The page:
Thoughts on performance evaluation for HIVE apps {#perf_eval}

Ben asked

It'd be helpful to see an example of a good performance measurement though, since I'm not sure the sorts of things you guys usually produce for that

and

"metrics for performance identified" --- what's an example of that not being runtime?

These are great questions.

What DARPA is interested in is understanding these applications and their potential performance. They have a high-level understanding of the applications themselves but not so much about their implementation on a GPU and how that might translate to the new architectures that they are targeting. Of course our problem is not figuring out how to map these workflows to these new architectures. But we are implementing them in a parallel way (in many cases, in a way that has not been done before) and the lessons we learn will be applicable to these new architectures. Our goal is to be the state of the art. If we make it harder for the other performers to achieve their 1000x speedups over the state of the art, great, that's our job.

It is important that we be honest. Sometimes when we write papers we tend to try to highlight the best results and perhaps not highlight the worst results. We want to be as honest as we can. If there's a deficiency in the GPU or its programming system that keeps us from being as good as we can be, we need to point that out. If we haven't optimized something, say so frankly. If we think a new better algorithm might improve our performance in some regard, say so frankly. There should be a future-work section if there is any more work at all to be done. (And it's also OK to point out core-Gunrock things we need to improve! e.g., "Needs this other mode in this operator" or "that operator has terrible performance for this particular use case" or "really would benefit from a new operator here".)

So, what kinds of things do we want to measure and report?

Runtime on different datasets, and throughput in MTEPS, are the obvious ones. We should also look at memory usage. What is the largest dataset that fits into GPU memory and why (where does the memory go)? Many of the workloads have straightforward data structures that use a lot of memory but could perhaps be reduced with some interesting data structure work; we should detail this when appropriate.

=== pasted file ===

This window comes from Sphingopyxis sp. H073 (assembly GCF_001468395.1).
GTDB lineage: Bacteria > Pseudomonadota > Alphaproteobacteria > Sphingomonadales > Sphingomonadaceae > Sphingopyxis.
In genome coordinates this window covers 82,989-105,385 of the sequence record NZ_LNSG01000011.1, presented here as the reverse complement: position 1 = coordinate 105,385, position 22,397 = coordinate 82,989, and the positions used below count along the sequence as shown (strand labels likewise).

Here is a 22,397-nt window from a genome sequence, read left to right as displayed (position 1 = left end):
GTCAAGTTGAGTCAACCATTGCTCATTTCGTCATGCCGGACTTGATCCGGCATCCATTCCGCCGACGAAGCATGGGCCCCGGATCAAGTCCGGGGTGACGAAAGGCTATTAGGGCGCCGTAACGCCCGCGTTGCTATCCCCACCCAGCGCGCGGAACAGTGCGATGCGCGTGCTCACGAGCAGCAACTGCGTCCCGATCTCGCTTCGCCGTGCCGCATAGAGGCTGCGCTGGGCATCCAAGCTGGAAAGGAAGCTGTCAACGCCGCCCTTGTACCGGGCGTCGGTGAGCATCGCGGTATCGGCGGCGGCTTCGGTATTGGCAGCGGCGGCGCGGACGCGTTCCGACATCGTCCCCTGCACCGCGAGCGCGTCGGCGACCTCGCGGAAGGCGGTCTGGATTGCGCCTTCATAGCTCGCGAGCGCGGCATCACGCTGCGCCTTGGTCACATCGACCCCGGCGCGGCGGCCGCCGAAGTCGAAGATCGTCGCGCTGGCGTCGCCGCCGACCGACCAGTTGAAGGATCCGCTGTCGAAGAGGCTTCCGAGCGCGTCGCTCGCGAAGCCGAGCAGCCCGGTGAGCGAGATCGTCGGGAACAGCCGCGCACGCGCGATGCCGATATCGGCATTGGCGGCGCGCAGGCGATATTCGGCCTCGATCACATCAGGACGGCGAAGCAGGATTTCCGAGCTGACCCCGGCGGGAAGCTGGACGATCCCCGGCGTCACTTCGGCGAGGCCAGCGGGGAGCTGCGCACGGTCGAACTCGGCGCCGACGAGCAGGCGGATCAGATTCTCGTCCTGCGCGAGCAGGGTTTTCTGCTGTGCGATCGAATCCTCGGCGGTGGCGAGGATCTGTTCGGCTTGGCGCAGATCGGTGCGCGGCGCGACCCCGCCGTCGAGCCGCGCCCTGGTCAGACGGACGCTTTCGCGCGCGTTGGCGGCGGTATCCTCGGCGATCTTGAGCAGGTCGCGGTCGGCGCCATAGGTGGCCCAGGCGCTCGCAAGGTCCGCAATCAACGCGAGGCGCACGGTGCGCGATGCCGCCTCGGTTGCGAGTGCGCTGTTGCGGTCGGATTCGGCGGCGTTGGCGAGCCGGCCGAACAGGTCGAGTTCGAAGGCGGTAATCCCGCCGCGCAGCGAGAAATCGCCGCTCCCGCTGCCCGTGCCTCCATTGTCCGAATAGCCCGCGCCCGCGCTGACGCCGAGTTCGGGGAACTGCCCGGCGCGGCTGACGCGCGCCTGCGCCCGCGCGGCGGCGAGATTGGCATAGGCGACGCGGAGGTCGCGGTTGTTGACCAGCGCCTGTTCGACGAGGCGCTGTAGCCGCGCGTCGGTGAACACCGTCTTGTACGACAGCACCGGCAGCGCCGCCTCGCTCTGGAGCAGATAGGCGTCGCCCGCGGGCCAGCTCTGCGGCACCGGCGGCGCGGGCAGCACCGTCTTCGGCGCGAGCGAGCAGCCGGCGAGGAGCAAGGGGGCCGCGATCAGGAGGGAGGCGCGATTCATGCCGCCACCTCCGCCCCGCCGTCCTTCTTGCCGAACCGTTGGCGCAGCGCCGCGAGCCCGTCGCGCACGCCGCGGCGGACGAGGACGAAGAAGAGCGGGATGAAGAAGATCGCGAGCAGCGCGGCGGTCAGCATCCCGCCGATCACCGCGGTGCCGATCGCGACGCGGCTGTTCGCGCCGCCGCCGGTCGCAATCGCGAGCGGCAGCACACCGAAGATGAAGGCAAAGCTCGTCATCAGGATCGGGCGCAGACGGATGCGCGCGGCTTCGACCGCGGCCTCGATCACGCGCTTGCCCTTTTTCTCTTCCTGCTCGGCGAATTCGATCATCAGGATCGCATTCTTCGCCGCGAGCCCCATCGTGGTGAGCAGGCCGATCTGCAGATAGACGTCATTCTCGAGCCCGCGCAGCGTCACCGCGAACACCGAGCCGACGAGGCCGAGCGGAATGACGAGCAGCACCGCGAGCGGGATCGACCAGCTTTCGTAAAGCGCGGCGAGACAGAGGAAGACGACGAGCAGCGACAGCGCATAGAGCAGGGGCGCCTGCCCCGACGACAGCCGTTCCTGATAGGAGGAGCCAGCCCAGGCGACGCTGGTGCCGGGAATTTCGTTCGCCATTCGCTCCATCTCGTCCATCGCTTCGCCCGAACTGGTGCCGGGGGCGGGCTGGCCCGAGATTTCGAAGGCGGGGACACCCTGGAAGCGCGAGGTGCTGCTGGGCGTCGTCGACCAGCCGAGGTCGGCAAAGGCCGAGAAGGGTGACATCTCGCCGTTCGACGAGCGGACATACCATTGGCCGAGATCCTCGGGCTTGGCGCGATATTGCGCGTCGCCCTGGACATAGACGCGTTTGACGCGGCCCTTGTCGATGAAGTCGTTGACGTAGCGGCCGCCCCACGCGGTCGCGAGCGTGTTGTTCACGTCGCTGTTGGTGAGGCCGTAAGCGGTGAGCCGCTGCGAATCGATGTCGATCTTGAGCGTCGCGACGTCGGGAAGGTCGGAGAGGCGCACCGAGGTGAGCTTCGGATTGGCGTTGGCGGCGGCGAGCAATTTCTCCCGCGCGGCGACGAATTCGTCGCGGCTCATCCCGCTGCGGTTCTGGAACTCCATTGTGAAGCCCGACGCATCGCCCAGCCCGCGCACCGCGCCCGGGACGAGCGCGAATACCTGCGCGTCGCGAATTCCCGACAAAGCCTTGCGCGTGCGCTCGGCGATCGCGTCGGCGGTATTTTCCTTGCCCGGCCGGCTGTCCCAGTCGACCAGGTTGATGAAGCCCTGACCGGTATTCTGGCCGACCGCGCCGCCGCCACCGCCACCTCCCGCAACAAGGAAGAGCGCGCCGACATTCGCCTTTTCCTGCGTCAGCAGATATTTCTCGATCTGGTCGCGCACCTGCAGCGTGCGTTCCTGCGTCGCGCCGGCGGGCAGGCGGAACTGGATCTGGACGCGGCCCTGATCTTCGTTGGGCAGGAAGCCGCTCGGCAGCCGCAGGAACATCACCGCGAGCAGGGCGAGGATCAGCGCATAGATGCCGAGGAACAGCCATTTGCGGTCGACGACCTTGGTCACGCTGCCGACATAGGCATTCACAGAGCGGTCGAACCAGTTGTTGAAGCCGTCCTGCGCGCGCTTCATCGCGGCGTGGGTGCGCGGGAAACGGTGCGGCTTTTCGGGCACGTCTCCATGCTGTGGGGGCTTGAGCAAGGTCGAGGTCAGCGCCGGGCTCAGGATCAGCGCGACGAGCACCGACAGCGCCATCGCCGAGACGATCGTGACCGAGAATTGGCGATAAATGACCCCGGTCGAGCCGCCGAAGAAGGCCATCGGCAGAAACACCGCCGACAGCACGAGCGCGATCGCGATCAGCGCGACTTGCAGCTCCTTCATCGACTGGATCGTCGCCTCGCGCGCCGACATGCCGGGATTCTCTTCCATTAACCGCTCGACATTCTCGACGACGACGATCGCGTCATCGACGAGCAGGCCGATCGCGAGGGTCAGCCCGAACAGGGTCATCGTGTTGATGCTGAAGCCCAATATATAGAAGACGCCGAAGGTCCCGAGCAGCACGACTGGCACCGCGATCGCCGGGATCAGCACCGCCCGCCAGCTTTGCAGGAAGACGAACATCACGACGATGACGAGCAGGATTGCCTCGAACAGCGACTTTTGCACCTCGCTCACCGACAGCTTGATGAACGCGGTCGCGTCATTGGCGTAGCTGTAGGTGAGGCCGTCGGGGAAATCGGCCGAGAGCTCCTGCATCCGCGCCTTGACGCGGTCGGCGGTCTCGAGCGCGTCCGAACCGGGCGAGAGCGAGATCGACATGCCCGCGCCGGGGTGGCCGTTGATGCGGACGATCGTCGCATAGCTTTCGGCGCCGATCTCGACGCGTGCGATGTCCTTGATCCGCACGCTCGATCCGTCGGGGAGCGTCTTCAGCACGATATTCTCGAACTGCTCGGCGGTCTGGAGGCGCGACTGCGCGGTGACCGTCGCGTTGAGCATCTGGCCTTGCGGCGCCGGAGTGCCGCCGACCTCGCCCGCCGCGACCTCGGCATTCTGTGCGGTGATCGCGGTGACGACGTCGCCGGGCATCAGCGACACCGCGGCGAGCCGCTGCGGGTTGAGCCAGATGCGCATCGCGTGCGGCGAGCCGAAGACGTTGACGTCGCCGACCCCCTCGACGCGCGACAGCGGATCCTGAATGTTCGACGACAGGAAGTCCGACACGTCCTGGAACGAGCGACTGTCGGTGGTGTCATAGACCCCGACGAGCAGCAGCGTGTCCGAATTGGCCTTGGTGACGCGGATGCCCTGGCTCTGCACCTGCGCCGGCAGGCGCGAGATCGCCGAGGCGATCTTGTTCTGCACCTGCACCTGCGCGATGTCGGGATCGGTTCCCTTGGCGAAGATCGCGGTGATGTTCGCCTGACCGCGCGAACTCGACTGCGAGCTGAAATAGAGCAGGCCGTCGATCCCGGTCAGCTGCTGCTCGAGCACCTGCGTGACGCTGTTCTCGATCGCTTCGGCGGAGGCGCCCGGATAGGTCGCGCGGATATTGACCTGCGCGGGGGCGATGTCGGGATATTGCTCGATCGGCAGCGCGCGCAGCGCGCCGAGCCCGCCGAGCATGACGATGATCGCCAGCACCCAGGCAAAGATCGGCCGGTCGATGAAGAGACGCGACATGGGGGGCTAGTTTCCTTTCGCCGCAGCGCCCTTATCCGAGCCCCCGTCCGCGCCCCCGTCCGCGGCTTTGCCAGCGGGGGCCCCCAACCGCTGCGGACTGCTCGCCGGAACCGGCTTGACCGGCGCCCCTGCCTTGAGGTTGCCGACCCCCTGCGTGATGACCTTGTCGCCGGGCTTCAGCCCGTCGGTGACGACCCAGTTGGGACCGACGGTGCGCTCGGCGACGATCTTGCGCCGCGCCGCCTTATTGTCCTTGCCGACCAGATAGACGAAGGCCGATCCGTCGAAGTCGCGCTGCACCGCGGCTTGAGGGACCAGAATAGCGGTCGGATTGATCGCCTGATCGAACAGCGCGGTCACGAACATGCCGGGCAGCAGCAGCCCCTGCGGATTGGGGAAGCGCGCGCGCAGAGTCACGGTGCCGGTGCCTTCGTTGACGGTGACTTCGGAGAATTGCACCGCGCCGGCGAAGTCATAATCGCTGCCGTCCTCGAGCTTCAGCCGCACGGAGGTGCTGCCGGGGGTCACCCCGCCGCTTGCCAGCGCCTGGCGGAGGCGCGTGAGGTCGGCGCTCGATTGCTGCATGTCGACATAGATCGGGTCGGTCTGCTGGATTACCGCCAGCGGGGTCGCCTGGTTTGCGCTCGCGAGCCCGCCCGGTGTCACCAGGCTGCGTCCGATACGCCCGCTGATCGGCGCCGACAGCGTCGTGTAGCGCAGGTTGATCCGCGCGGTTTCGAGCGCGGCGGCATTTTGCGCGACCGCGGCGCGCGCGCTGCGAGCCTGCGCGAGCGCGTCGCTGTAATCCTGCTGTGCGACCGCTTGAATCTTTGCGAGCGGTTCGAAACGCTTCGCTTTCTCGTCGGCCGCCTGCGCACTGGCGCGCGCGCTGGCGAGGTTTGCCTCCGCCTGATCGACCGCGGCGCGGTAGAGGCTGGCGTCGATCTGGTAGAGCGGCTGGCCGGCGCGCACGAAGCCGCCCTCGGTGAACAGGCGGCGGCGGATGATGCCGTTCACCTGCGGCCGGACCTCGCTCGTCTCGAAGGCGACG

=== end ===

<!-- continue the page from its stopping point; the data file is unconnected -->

We don't just want to look at runtime. We also want to contribute to the understanding of the application. These are workflow-dependent; you need to pick what's most appropriate for your workflow; this might include:

This is useful: https://hiveprogram.com/wiki/pages/viewpage.action?spaceKey=WOR&title=Performance+Evaluation+Using+Workflows . It says what exactly is being measured in the OpenMP versions. We need to be this precise. Definitely look at it for your workflow.

Muhammad comment:

Ben and I were chatting about the performance metrics that make sense to report; I pointed out that there are some applications that might have a metric additional to the performance stuff (runtime, memory usage, etc.), which will determine some sort of characteristic about the app as well. For example, "how close are geolocation's predictions to ground truth, what is the error margin here?" or SGM is similar; and some V1 apps also will need this additional metric.

Other than this, runtime, MTEPS (?), memory analysis (usage, bandwidth utilized) seem sufficient for report. Some additional metrics could be determined through profiling as you listed those already.

It all depends on how much time we would like to spend per app, and we have to be a little conservative here because there's a lot of stuff to analyze and not enough time.